As part of ongoing nationwide sit-ins and other actions, a group of Florida organizations battling for immigration reform held simultaneous rallies yesterday in front of the offices of U.S. Sen. George LeMieux to pressure him to endorse the DREAM Act and the AgJOBS bill.
The DREAM Act “offers a path to legal status to deserving high-school graduates who stay out of trouble and attend college or serve in the U.S. military for at least two years.” The AgJOBS act, meanwhile, seeks ”to improve agricultural job opportunities, benefits, and security for aliens in the United States, and for other purposes.”
LeMieux’s Miami staff would not comment on the rally; D.C. press secretary Jessica García sent this wrtitten statement:
Senator LeMieux has met personally with a number of Dream Act supporters including Trail of Dreams representatives in Washington in April and welcomes constituents visiting his district offices to express their concerns. He believes children should not have to pay for the transgressions of their parents, but at the same time we have to be careful any change in federal law doesn’t have the unintended consequence of incentivizing additional illegal immigration. Senator LeMieux feels the current Dream Act as written does not provide a long-term solution to the student’s situation. A child that enters the country illegally on the day after the Durbin bill becomes law will be in exactly the same position as current students.
Close to 100 activists who represent day laborers, farm workers, residents, families, students and lawyers attended the rally. Many attendees were also members of Florida Immigrant Coalition, Students Working for Equal Rights, The Farmworker Association of Florida, We Count Community Worker Center, Florida Immigration Advocacy Center, Power U, Miami Workers Center/Miami in Action, Haitian American Youth of Tomorrow, South Florida Jobs with Justice and the AFL-CIO.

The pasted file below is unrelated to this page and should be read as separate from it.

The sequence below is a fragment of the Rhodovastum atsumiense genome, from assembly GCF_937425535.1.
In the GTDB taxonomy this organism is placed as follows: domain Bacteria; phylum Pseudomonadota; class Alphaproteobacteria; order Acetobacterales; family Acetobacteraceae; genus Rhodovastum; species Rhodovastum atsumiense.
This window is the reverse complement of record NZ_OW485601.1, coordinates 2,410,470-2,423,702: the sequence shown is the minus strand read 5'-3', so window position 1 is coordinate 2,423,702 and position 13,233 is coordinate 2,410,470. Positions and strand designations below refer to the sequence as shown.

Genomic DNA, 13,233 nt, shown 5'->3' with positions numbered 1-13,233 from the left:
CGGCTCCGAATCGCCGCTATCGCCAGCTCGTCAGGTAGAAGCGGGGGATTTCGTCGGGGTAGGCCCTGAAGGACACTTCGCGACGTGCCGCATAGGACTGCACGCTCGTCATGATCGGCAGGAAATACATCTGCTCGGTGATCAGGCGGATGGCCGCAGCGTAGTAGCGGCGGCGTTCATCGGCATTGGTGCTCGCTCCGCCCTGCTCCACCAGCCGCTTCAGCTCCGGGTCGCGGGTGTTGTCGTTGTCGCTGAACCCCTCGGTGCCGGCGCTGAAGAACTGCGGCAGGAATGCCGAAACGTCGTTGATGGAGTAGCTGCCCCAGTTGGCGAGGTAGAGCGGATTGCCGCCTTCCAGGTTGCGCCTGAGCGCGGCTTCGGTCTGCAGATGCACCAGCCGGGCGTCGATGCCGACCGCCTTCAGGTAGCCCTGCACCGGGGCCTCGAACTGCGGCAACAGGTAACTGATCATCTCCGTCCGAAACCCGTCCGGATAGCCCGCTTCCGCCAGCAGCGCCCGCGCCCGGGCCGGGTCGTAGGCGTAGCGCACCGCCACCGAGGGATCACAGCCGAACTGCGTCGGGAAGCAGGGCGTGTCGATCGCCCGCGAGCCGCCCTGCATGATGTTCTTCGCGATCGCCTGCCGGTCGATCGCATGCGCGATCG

FLIC communications coordinator Katherine Gorell says, “One in five Floridians is an immigrant. Children of immigrants should have the right to contribute back to the place they call home.”
According to the National Immigration Law Center, 65,000 American-raised students graduating from high school each year would qualify for the DREAM Act. The Migrant Policy Institute estimates approximately 279,000 young persons would likely meet the requirements of the DREAM Act.
Almost 2 million South Florida residents are foreign-born, 37 percent of the population. Children living with more than one foreign-born parent make up more than 54 percent of their demographic group. Over 112,000 foreign-born children under the age of 18 live in the area.
Sebastian — an artist originally from Guatemala, a member of We Count and a current Homestead resident, who didn’t want to give his last name — told TFI, “I’m here to support immigration reform.” He speaks Spanish, English and Qanjobal Akateko, an indigenous language of Guatemala. He estimates that more than 100 families who speak Qanjobal currently live and work in Homestead.
Miami resident David Frederick — born in Haiti and the director of HAYOT — spoke with TFI about his recent visit to Arizona. “I was in Arizona last week and met with kids afraid to go to school,” he says. “I also attended a training on voter registration. Now we want to develop this, work in Florida with all ethnic groups because a law like S.B. 1070 impacts everybody.”
[Pic by Marcos Restrepo]